Tumorigenesis: The Adaptation of Mammalian Cells to Sustained Stress Environment by Epigenetic Alterations and Succeeding Matched Mutations

Document Type


Publication Date



Recent studies indicate that during tumorigenic transformations, cells may generate mutations by themselves as a result of error-prone cell division with participation of error-prone polymerases and aberrant mitosis. These mechanisms may be activated in cells by continuing proliferative and survival signaling in a sustained stress environment (SSE). The paper hypothesizes that long-term exposure to this signaling epigenetically reprograms the genome of some cells and, in addition, leads to their senescence. The epigenetic reprogramming results in: (i) hypermethylation of tumor-suppressor genes involved in the onset of cell-cycle arrest, apoptosis and DNA repair; (ii) hypomethylation of proto-oncogenes associated with persistent proliferative activity; and (iii) the global demethylation of the genome and activation of DNA repeats. These epigenetic changes in the proliferating cells associate with their replicative senescence and allow the reprogrammed senescent cells to overcome the cell-cycle arrest and to activate error-prone replications. It is hypothesized that the generation of mutations in the error-prone replications of the epigenetically reprogrammed cells is not random. The mutations match epigenetic alterations in the cellular genome, namely gain of function mutations in the case of hypomethylation and loss of functions in the case of hypermethylation. In addition, continuing proliferation of the cells imposed by signaling in SSE speeds up the natural selection of the mutant cells favoring the survival of the cells with mutations that are beneficial in the environment. In this way, a stress-induced replication of the cells epigenetically reprograms their genome for quick adaptation to stressful environments providing an increased rate of mutations, epigenetic tags to beneficial mutations and quick selection process. In combination, these processes drive the origin of the transformed mammalian cells, cancer development and progression. Support from genomic, biochemical and medical studies for the proposed hypothesis, and its implementations are discussed.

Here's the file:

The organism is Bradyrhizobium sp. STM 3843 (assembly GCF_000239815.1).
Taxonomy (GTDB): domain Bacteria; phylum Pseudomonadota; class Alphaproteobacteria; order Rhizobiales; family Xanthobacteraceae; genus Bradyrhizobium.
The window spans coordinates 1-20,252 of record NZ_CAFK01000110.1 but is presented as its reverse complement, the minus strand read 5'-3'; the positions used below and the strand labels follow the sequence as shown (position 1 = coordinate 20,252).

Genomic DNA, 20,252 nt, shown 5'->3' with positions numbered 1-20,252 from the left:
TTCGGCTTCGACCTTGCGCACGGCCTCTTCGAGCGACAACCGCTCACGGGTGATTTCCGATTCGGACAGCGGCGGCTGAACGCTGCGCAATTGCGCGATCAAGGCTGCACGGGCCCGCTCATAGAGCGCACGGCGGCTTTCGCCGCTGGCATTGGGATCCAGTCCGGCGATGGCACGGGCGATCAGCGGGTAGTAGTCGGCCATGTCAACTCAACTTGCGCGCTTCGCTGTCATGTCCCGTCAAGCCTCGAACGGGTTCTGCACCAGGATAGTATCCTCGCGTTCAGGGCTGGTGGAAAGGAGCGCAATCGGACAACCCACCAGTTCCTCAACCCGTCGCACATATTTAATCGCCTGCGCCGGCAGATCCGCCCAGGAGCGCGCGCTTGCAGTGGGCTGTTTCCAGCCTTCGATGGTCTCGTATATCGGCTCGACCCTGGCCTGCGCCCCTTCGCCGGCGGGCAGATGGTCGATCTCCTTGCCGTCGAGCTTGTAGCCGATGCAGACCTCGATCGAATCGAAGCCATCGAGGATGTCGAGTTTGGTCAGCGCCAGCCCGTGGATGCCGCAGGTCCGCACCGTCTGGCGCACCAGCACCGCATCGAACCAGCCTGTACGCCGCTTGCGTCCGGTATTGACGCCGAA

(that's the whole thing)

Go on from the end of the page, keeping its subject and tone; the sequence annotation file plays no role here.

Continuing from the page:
Find in your library

Off-Campus WSU Users